$2,500-$10,000- Website with Content Management System (CMS)
$200-1,500- Initial Search Engine Optimization (SEO)
$1,000-$10,000- Website Photography (unless you already have photos)
$500-$10,000- Website Videography (unless you already have or don't want video)
$500-$2,000- Website Copywriting (unless you already have text for the site)
$2,500-$15,000/year- Ongoing Web Marketing & SEO
$3,000-$10,000- Ecommerce Shopping Cart (if you want to sell stuff on your site)
Every project is unique and our final prices will always factor in package discounts, deadlines and other details. We would love the opportunity to provide you with a project quote. Click here for a free consultation or to request an estimate
By Jim Sbarra on September 5, 2009
While working with a client the past couple months trying to find an appropriate domain name,I had a glimpse into the future of website domain names. People are now naming their business based on what domain name is available. Which seems like a good thing to do. Except "domain real estate agents" are taking all the good names in hope for the big pay off. So what are small businesses supposed to?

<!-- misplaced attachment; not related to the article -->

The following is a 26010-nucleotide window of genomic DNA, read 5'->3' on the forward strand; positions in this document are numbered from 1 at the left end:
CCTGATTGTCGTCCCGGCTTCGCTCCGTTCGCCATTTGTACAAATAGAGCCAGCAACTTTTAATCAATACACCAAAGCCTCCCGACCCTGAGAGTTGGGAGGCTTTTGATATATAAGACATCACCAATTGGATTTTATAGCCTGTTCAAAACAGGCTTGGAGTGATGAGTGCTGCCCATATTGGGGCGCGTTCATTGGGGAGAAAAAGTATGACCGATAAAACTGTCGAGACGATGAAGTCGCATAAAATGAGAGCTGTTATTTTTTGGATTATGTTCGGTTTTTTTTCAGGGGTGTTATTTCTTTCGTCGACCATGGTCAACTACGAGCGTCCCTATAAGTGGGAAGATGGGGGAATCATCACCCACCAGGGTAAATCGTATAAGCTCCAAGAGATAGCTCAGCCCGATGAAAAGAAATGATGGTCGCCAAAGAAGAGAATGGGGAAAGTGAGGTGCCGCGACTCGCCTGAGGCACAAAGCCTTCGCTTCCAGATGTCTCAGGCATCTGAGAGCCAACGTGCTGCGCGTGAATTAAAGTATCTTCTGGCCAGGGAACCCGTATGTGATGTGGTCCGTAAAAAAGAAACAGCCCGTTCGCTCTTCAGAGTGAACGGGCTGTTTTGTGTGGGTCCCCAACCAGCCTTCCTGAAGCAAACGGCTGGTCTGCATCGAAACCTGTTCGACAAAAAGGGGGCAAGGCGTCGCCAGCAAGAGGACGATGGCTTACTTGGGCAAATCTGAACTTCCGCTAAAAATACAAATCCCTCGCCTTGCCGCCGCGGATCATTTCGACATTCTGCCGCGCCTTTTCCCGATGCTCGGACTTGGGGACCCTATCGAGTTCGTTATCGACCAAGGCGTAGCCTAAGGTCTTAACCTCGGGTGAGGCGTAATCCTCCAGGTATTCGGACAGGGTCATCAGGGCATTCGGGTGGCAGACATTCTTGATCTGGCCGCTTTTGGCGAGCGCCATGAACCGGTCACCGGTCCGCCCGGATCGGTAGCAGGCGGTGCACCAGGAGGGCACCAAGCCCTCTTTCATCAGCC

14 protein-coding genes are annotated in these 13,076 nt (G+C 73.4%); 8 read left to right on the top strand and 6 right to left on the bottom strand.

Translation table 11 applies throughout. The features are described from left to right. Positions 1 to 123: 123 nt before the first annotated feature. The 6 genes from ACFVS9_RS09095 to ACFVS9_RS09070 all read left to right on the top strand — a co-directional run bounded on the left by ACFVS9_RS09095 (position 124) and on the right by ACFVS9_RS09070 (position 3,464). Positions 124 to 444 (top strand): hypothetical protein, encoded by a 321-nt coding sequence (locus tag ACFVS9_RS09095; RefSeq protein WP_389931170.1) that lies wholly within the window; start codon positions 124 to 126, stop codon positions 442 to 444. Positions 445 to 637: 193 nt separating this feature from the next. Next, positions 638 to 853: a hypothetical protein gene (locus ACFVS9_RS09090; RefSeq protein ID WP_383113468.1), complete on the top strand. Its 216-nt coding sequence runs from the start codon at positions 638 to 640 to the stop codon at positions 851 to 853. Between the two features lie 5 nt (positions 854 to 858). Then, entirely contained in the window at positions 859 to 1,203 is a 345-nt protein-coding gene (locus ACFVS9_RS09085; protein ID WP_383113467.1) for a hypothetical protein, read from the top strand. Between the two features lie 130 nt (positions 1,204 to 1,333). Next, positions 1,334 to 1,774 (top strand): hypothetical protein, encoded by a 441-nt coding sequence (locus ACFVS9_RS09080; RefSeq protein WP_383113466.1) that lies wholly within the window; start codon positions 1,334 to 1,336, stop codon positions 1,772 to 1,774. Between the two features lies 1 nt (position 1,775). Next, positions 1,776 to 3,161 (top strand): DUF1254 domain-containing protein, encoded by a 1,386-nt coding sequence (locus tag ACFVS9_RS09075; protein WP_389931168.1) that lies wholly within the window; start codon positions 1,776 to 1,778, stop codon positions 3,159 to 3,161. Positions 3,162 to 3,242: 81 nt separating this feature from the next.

Before you know it were going to start having business called klsjdflkssd because that was the only .com available that adequately described their business!
Sure you could go with a .biz, or.info, but come on, we all want the .com. So good luck and how do you pronounce 'klsjdflkssd' anyway?comments(1)
By Shannon Sbarra on August 5, 2009
EVERYONE is asking us about social media. It's a craze that must be in the water; a disease that's spreading faster than swine flu.